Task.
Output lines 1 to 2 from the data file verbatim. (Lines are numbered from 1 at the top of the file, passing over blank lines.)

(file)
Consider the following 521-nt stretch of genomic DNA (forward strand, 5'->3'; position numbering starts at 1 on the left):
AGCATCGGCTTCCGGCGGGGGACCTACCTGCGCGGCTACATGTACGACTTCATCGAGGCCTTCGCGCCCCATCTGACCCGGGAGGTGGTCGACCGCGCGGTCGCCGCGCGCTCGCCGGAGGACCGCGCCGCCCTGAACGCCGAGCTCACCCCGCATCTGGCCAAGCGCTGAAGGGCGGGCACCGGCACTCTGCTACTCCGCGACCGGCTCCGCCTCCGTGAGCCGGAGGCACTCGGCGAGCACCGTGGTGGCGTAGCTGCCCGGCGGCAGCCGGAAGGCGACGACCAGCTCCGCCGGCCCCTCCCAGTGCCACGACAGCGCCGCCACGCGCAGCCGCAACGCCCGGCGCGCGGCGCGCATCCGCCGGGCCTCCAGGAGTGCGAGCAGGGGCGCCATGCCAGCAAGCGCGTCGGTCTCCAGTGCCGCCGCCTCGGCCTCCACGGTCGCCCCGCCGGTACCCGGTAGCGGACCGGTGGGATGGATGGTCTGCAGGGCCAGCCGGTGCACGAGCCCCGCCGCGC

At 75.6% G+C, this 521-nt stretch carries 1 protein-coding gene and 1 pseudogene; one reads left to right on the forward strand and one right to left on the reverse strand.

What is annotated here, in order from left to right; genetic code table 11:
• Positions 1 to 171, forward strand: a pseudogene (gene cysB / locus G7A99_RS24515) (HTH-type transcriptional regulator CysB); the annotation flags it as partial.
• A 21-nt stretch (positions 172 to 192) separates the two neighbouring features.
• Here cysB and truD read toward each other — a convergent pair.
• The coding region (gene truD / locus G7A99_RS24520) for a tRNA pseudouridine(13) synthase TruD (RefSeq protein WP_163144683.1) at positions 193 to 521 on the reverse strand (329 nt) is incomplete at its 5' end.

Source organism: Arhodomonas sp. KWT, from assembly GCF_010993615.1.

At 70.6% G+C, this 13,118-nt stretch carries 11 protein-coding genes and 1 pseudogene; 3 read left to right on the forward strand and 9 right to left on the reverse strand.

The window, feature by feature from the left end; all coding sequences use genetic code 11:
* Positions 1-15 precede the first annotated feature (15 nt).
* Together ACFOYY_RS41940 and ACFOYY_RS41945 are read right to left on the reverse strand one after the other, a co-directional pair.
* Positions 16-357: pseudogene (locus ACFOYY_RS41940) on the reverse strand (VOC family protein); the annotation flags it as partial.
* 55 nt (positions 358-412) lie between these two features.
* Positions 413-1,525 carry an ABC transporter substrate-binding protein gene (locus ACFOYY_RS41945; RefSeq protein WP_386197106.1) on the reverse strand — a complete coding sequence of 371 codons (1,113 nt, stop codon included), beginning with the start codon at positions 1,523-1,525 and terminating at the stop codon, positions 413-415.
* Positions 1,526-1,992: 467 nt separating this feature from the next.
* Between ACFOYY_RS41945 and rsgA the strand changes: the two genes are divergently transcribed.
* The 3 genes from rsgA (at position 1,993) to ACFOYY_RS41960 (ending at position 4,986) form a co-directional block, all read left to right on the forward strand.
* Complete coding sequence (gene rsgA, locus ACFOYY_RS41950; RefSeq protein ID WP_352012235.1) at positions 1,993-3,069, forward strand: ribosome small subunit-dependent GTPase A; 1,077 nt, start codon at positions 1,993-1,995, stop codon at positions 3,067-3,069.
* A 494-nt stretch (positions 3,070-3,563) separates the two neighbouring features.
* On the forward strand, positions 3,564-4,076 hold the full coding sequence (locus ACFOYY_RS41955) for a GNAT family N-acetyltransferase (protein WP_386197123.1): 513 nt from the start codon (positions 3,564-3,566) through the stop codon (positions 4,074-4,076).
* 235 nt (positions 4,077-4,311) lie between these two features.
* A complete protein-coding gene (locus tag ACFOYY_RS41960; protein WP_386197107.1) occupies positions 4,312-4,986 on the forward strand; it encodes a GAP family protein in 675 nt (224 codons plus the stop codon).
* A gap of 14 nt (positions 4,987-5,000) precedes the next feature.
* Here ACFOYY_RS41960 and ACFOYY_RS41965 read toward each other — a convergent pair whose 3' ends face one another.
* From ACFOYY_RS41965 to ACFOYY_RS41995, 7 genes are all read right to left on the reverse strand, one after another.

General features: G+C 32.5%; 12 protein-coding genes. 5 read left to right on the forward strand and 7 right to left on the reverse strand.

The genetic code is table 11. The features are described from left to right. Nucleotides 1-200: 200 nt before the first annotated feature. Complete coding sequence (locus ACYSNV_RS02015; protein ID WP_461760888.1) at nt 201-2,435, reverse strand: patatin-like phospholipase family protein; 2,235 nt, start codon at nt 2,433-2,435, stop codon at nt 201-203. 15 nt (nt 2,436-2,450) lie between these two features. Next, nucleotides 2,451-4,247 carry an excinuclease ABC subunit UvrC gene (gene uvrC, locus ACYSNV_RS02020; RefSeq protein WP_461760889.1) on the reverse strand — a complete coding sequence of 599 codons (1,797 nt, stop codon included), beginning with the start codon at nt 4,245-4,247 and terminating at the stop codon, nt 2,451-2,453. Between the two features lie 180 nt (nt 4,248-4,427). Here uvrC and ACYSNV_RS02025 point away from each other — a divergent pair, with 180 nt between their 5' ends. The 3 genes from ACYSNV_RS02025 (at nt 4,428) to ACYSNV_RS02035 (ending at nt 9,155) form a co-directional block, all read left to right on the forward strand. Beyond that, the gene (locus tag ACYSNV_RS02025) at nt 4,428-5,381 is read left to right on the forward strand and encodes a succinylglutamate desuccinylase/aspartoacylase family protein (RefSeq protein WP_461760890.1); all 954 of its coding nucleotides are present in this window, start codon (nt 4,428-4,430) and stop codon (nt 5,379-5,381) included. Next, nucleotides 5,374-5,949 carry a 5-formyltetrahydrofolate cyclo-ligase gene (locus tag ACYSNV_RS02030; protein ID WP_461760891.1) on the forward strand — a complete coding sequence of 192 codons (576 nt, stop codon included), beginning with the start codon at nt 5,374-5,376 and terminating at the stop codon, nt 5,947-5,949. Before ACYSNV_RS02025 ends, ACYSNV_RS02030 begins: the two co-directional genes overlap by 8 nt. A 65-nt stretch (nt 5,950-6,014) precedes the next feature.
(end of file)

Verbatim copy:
Consider the following 521-nt stretch of genomic DNA (forward strand, 5'->3'; position numbering starts at 1 on the left):
AGCATCGGCTTCCGGCGGGGGACCTACCTGCGCGGCTACATGTACGACTTCATCGAGGCCTTCGCGCCCCATCTGACCCGGGAGGTGGTCGACCGCGCGGTCGCCGCGCGCTCGCCGGAGGACCGCGCCGCCCTGAACGCCGAGCTCACCCCGCATCTGGCCAAGCGCTGAAGGGCGGGCACCGGCACTCTGCTACTCCGCGACCGGCTCCGCCTCCGTGAGCCGGAGGCACTCGGCGAGCACCGTGGTGGCGTAGCTGCCCGGCGGCAGCCGGAAGGCGACGACCAGCTCCGCCGGCCCCTCCCAGTGCCACGACAGCGCCGCCACGCGCAGCCGCAACGCCCGGCGCGCGGCGCGCATCCGCCGGGCCTCCAGGAGTGCGAGCAGGGGCGCCATGCCAGCAAGCGCGTCGGTCTCCAGTGCCGCCGCCTCGGCCTCCACGGTCGCCCCGCCGGTACCCGGTAGCGGACCGGTGGGATGGATGGTCTGCAGGGCCAGCCGGTGCACGAGCCCCGCCGCGC